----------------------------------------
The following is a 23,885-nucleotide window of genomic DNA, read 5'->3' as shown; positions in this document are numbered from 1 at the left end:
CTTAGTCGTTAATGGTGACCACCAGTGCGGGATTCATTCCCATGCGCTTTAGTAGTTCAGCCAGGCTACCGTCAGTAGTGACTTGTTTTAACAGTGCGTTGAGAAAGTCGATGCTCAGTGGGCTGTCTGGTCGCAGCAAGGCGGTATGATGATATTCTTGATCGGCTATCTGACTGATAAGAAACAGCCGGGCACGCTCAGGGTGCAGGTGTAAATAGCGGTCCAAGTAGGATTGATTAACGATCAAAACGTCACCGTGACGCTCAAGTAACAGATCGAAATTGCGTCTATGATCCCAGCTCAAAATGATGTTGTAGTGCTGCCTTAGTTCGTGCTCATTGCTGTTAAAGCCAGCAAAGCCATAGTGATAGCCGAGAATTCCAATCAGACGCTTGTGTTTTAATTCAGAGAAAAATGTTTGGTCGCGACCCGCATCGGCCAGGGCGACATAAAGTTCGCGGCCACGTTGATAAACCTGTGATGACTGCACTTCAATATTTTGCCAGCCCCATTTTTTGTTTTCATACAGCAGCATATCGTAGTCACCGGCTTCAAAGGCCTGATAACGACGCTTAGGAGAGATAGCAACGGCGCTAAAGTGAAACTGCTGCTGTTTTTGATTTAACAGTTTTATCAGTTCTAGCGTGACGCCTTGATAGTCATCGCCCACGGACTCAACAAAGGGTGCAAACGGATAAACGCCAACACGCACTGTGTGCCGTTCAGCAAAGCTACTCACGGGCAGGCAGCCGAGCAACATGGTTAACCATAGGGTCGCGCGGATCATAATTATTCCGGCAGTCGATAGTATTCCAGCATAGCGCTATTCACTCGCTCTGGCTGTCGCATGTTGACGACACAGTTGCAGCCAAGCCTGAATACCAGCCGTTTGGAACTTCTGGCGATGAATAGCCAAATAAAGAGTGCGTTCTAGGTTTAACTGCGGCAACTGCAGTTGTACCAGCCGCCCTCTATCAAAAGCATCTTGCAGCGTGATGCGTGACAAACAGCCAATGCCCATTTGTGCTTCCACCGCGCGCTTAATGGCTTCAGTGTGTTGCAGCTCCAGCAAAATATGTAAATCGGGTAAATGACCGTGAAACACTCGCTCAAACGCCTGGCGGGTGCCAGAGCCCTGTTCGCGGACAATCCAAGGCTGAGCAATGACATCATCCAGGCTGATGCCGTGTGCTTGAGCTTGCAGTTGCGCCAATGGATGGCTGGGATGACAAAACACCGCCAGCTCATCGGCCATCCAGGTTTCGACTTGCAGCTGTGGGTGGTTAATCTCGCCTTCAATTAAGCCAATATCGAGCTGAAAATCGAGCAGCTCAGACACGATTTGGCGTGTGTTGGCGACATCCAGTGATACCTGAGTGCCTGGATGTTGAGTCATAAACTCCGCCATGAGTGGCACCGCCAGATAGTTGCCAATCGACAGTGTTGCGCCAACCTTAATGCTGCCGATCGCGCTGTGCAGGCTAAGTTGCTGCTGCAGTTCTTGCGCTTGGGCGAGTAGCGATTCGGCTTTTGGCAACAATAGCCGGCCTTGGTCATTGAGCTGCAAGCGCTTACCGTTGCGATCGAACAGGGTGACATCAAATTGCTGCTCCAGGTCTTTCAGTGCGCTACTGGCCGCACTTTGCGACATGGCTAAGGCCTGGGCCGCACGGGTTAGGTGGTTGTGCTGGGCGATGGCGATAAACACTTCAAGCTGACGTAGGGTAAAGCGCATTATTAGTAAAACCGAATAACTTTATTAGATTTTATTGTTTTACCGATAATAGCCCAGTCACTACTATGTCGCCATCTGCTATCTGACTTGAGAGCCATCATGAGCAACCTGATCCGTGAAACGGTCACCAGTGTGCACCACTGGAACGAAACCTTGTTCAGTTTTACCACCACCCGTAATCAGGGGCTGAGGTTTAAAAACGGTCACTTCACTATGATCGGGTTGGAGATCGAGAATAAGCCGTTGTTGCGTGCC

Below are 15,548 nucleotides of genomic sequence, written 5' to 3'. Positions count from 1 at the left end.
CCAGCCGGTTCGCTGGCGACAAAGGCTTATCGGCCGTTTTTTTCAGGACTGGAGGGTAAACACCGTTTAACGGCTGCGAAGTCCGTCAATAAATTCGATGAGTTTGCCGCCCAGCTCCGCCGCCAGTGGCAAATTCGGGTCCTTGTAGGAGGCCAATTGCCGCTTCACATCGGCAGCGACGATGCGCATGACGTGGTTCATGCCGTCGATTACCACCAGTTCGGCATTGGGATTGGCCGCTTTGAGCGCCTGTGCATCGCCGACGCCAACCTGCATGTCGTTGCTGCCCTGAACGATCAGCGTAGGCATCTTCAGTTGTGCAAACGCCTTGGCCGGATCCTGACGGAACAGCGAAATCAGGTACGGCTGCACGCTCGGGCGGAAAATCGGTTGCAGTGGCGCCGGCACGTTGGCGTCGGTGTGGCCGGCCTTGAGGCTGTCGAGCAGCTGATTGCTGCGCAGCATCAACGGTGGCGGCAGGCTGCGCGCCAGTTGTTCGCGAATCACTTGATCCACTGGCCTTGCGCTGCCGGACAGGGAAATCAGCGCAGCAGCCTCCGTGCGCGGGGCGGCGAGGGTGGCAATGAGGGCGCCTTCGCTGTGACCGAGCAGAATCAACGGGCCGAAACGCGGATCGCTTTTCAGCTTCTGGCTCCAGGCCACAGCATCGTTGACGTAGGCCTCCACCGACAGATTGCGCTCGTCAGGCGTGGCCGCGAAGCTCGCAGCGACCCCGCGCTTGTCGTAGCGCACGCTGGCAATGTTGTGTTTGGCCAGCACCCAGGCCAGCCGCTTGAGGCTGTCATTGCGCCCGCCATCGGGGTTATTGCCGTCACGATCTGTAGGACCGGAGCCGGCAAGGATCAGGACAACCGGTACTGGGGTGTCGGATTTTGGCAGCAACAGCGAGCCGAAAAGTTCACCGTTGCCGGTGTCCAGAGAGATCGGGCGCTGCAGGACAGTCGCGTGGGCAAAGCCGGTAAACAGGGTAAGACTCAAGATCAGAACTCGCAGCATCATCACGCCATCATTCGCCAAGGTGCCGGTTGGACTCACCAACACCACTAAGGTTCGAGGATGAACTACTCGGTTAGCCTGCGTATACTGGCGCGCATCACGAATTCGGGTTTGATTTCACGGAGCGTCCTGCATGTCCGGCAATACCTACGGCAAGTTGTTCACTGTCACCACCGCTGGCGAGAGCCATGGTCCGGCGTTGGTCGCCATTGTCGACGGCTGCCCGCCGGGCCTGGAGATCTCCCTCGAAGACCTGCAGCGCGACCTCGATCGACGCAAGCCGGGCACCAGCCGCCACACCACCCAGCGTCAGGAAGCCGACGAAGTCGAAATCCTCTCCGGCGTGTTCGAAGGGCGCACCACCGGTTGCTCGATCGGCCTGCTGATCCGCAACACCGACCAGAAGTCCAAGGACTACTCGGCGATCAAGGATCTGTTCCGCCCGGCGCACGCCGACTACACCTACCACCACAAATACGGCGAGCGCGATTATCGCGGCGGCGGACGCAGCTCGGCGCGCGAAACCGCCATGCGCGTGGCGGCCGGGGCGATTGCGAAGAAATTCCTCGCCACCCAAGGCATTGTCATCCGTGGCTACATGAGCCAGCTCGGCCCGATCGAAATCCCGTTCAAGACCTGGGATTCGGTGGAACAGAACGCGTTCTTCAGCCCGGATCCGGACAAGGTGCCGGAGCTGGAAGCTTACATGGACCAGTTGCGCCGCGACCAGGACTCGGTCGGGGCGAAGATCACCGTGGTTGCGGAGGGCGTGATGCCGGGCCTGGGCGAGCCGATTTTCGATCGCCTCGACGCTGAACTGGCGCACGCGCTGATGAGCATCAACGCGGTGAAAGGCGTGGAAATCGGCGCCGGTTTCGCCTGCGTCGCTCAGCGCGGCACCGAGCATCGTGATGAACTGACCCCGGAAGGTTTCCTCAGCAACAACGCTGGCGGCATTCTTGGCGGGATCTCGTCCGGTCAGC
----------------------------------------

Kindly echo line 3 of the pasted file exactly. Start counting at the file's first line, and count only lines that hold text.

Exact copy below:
Below are 15,548 nucleotides of genomic sequence, written 5' to 3'. Positions count from 1 at the left end.